Under the shadow of a volcano


Montserrat is home to many rare species of plant and animal, including the endemic orchid Epidendrum montserratense (listed on CITES Appendix II) whose habitat has been destroyed by pyroclastic flows from the volcano. Photo: Martin Hamilton © The Board of Trustees of the Royal Botanic Gardens, Kew

JNCC's Alison Littlewood participated in a CITES training visit to the volcanic island of Montserrat, a UK Overseas Territory.


Montserrat is located in the Leeward Islands, part of the Lesser Antilles in the Caribbean, and measures approximately 16km (10 miles) long and 11 km (7 miles) wide, with a population of around 4,800; it was significantly affected by the major eruption that occurred in 1995-97.  The Convention on International Trade in Endangered Species (CITES) was extended to Montserrat, in 1976.  CITES is one of a number of international biodiversity agreements on which JNCC provides technical advice to the UK Government and Overseas Territories governments.


A project to enable more effective implementation of CITES by Montserrat and to achieve compliance with CITES' national legislation project has been funded by the Foreign and Commonwealth Office and the Department for International Development, through the Overseas Territories Environment Programme. The project included a critical internal review of Montserrat’s current legislation, systems and practices with recommendations for improvements, along with training in CITES implementation and enforcement.


As part of this project Alison Littlewood (CITES Senior Adviser, JNCC), together with colleagues from Animal Health (UK CITES Management Authority) and UK Border Agency, visited Montserrat in August 2009. Included in the visit was a three-day workshop aimed at building the capacity of its officials to effectively implement CITES. Representatives from government departments, enforcement authorities and non-governmental organisations attended the workshop which included a general introduction to CITES, as well as opportunities to learn new skills such as techniques for identifying species in trade. Representatives from other UK Overseas Territories within the Caribbean region (Anguilla, British Virgin Islands and Cayman Islands) also attended the workshop in order to share experiences and raise awareness of the types of activities being focussed on in each Territory.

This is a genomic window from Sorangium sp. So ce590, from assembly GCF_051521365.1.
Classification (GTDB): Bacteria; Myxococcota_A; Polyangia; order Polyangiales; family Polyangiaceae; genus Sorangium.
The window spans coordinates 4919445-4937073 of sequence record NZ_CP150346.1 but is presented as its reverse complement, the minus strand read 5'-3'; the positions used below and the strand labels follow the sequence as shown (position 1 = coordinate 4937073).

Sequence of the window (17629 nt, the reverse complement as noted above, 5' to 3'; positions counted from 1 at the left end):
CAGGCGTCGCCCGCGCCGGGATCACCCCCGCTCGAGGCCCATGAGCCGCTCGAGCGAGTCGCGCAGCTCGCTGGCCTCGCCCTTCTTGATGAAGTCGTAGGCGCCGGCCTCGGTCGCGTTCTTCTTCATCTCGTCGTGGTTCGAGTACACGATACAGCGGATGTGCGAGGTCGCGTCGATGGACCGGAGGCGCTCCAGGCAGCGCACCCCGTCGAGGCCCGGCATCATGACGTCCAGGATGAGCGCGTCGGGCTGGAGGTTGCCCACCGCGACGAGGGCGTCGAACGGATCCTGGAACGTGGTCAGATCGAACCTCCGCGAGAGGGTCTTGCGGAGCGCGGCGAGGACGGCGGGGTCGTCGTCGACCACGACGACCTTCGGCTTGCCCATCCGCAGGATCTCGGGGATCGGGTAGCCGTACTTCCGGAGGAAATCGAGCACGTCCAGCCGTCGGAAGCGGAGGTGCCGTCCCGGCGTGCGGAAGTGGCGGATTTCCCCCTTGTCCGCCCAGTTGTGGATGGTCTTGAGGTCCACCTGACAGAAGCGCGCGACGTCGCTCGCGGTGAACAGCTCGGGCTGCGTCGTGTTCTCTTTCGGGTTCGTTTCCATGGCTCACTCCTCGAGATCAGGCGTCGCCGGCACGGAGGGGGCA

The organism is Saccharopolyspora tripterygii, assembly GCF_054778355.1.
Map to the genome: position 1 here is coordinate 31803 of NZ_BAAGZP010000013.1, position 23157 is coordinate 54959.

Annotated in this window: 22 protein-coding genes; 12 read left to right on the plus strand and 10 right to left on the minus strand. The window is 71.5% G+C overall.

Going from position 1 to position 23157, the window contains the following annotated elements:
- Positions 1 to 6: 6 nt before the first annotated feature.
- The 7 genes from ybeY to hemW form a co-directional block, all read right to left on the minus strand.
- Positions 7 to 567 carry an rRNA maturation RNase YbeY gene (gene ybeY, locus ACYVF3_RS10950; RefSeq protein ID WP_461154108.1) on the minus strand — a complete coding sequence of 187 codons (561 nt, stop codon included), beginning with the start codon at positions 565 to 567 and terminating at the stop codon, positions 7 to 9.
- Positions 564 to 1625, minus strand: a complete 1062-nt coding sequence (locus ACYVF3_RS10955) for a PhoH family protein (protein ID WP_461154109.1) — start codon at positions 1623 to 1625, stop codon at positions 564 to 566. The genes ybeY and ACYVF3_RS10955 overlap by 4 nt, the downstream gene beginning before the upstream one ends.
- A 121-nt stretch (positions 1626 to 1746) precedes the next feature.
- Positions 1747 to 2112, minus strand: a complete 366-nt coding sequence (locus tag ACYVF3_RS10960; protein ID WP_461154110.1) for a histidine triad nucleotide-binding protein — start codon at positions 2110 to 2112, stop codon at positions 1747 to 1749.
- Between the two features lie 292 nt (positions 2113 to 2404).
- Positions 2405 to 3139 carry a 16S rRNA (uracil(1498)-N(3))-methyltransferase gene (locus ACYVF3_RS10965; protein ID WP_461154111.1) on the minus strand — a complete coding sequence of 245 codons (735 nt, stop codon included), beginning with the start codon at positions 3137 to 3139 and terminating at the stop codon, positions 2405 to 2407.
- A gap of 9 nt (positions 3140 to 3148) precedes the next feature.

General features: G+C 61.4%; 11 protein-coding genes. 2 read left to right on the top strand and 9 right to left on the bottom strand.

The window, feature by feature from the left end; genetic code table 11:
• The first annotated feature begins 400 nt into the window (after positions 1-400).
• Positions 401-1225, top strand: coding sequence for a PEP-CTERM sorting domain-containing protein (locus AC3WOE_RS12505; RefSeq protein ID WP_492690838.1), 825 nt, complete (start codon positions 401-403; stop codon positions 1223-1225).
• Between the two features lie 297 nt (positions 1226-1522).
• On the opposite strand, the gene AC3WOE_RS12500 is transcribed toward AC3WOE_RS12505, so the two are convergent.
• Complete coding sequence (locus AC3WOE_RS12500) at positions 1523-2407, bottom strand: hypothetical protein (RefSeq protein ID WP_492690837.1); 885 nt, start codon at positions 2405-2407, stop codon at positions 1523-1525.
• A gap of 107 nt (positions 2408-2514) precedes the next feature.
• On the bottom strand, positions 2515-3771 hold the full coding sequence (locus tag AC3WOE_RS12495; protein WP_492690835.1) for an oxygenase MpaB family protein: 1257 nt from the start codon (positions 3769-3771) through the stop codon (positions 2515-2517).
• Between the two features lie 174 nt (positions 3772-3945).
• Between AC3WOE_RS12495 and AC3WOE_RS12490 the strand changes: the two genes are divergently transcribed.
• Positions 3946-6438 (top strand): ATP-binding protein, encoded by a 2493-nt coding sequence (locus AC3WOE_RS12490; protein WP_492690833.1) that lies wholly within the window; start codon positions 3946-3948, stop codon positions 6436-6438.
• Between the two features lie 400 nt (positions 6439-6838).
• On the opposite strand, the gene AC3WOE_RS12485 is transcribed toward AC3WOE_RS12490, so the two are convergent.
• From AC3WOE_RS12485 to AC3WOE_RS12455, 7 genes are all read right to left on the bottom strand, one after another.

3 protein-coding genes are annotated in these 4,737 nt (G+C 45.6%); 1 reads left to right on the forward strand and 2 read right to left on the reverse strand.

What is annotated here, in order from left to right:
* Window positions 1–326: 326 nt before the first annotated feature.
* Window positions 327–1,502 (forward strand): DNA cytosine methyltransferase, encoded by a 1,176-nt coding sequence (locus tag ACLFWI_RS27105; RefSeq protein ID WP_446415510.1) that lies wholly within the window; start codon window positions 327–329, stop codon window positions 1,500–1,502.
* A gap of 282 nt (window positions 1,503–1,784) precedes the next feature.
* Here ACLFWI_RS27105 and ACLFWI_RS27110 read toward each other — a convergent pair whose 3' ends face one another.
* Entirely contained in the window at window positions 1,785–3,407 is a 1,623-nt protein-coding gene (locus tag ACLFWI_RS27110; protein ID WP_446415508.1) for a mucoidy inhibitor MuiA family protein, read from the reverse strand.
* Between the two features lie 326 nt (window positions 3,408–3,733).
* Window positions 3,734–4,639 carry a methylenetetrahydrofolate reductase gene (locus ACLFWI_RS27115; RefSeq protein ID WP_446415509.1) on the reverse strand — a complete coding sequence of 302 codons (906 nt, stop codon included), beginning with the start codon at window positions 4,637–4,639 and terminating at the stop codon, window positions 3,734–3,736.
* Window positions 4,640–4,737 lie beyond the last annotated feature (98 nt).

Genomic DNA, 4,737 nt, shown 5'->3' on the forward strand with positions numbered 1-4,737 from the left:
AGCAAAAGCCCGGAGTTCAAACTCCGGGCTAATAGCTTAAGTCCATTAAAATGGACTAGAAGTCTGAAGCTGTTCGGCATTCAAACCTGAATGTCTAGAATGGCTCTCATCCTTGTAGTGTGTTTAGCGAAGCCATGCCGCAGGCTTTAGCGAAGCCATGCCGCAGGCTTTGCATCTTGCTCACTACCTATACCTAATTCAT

Workshops gave delegates the chance to learn new skills including how to identify species in trade. © Charles MackayJNCC, along with the other experts from metropolitan UK, also carried out a series of site visits to trade outlets and conducted interviews with key personnel from the different departments and non-governmental organisations.  A review of reported and unreported trade in CITES-listed species, to and from, Montserrat was also conducted, and a risk assessment carried out for those species most likely to be in trade which should be the focus of attention by the authorities.


Following on from the visit it is intended that a stakeholder workshop will be organised to develop an action plan, to address the recommendations by the UK experts, and consider what practical measures are required to enhance CITES implementation and enforcement in Montserrat.  JNCC, in its capacity as the UK CITES Scientific Authority for animals will continue to offer scientific support and technical advice to the Montserrat authorities.




Alison Littlewood

Senior CITES Adviser

Tel: +44 (0) 1733 866814